Just a quick post to let you know that the 8th edition of my heritage newsletter, WWWarisan, is now out. You can read the newsletter online here. If you enjoyed reading the letter and want monthly heritage headlines delivered straight to you inbox, do consider subscribing – which you can do here.
Our lab’s research on stained glass in Singapore has been featured in KU Leuven’s Documentation and Research Centre for Religion, Culture and Society (KADOC) newsletter.
As the article notes, these windows are an ‘example of shared heritage’. Design drawings and cartoons in the KADOC archive allowed us to confirm the authorship of a number of windows across the island, and fill gaps in the history of stained glass in Singapore.
Among our finds were the working drawings for a window at the former St Joseph’s Institution campus on Bras Basah Road, which was lost during the Second World War. By comparing this with the one extant photograph of the school chapel we had access to, we were able to confirm the window’s authorship by the famed Dobbelaere atelier, and identify the lost window’s iconographic programme.
Researching these windows has been a good reminder of how interconnected our world has always been, with ideas and materials being transported across the world through networks of trade and missionary work. The project has also highlighted how incredibly useful digital archives are – this article simply wouldn’t have been possible otherwise (saving a trip to Leuven).
I’m particularly grateful to Patricia Quaghebeur of KADOC for her assistance with our research, and her infinite patience with my weak command of the Dutch language.
I’ve been meaning to write something about Penang’s Transport Master Plan, which is an ambitious but (I think) highly-flawed document. That piece is still in the works as I read up more about the plan, but in the meantime, the new Penang Monthly has hit the shelves. My byline appears twice in this issue.
The first piece looks at transport and mobility for those without cars of their own. I know some of these challenges well enough — when I lived in George Town, I got around mostly on foot, sometimes by bike, and by bus when I wandered further afield.
For this piece, I spoke to confirmed pedestrians, cyclists, people in wheelchairs, and fans of ride-sharing apps to tease out how Penang’s public transport networks could be improved. What becomes clear, I think, is that planners must go beyond the abstract act of ‘planning’ and truly understand the needs of users. If we’re to break the stranglehold the car has on our cities, Malaysians need viable alternatives to the private automobile.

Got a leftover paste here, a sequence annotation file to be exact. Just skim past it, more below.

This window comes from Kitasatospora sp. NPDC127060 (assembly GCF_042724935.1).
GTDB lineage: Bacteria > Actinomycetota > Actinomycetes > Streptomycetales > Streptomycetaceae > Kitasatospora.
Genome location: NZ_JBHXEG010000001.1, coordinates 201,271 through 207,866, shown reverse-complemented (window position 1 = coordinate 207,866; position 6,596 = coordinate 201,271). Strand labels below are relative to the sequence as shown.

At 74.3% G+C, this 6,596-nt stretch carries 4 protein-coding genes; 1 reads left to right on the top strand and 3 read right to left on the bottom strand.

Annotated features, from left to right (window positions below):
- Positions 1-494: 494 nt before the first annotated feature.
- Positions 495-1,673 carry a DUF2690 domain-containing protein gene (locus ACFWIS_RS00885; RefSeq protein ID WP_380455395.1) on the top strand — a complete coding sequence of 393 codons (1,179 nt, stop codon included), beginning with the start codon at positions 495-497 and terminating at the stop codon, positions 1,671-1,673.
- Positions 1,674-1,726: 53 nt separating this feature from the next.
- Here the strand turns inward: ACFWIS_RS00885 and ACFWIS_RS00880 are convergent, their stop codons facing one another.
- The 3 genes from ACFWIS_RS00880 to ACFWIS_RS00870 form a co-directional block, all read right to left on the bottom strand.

The second piece anticipates my recent move south.In HDB Republic:,’ I look at how Singapore’s Housing and Development Board, as well as the Urban Redevelopment Authority, manage the challenges of housing, homeownership, and heritage in this land-strapped island nation.
Singapore’s rapidly changing skyline is the product of intense spatial pressures, but increasingly, authorities here are engaging with questions of architectural heritage and urban identity when making decisions about what stays and what goes. In this respect, I think Singapore offers valuable lessons for a city like Penang and indeed the rest of the world. How do we root our sense of place in an ever-changing city?
I hope you enjoy both these articles!
Header image: Singapore’s Central Business District skyline. Image courtesy of the Urban Redevelopment Authority
2016 hasn’t been great for Penang’s heritage. On 9 February, a number of buildings at the Runnymede site on Jalan Sultan Ahmad Shah were demolished.1 While families across the island were tucking into Chinese New Year lunches, a demolition crew was picking away at the remains of George Town’s colonial past. The demolition was controversial for two main reasons: firstly, among the buildings destroyed was a bungalow associated with Sir Stamford Raffles, widely regarded as Singapore’s founding father; that the demolition was carried out during a significant public holiday also raised eyebrows.
Less than two weeks later, villagers in the nearby Kampung Siam began preparing to leave after the High Court threw out their appeal to remain in their ancestral homes.2 The historic village will soon give way to new development. The two incidents, though not directly related, reveal how Penang’s rich heritage — both tangible and intangible — is under considerable pressure from development. And the outcomes at both sites give cause for concern about the future of this island’s historic legacy.